Here’s a new thing (something I didn’t encounter as a grad student, but have as a professor): having to spend money. Maybe “have” is the wrong verb, but I got allocated my own little share of department funds to spend on course-related materials. And I’ve been buying a bit here and there, but it has been a bit haphazard. It’s new! And in my daily life I am cutting back and budgeting and trying to save!

Well, saving is not the name of the game at work! If I don’t spend the money, it gets re-allocated – so if I want resources for my classroom, the time is now!

To that end I’ve been making a Wishlist that identifies potential purchases, how much they cost, and which courses I would use them for. Then prioritizing it so that I can make purchases more thoughtfully.

It is fun, in a way. But…also another time-sucking activity I don’t exactly have time for.

And it’s definitely new!

Infrequent nightmares

Last night I had another dream that felt so real and left me feeling anxious and bewildered upon waking. I don’t have these dreams every night, but frequently enough I suppose. They seem to happen more at times I’m especially stressed – I’m sure that’s no coincidence.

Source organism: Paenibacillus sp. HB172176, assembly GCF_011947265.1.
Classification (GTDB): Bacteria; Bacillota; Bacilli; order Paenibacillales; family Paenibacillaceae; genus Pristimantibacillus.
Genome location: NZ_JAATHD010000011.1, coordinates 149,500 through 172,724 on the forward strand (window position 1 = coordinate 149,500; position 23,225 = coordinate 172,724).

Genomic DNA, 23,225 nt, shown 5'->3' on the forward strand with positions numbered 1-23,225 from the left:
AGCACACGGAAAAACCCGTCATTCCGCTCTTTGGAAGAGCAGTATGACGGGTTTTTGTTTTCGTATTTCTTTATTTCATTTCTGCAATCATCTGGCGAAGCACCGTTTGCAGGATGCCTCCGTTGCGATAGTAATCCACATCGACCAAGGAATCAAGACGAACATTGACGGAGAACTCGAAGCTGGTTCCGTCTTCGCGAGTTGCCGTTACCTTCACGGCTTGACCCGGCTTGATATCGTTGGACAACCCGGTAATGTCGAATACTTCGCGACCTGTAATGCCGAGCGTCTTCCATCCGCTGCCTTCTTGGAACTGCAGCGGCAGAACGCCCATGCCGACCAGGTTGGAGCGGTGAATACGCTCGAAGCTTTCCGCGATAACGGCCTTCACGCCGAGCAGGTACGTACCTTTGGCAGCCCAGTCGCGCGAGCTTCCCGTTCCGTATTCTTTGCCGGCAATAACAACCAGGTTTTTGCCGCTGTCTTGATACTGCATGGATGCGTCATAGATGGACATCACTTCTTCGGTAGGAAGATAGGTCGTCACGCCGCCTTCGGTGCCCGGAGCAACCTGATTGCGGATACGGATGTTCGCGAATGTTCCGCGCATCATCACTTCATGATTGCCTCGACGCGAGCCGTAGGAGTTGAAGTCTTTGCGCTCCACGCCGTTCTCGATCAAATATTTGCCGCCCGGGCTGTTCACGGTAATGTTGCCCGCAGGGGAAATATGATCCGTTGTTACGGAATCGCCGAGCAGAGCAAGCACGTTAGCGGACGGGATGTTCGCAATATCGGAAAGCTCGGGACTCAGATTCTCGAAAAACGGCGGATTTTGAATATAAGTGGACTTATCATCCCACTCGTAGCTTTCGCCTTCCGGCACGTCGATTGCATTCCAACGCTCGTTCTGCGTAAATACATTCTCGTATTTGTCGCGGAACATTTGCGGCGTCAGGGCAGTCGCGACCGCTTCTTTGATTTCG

The dream last night was similar to the rest: I dreamt I still had to defend my dissertation and felt immense panic at the prospect and a boatload of anxiety that it wasn’t done already. Then, the dream shifted and I was confused. Trying to figure out what I had been doing all this time if I hadn’t already defended my dissertation. I realized (in my dream) that I must stil lbe a student! And suddenly I was terribly worried for my future and where and when and IF I might find a real job.

I woke up at that point stressed out, anxious, and fearfully confused.

I don’t want to say grad school gave me post-traumatic stress syndrome, because people who have that usually had truly horrible things happen to them. But…evidently grad school gave me some post-traumatic style nightmares and an unhealthy dose of lingering anxiety.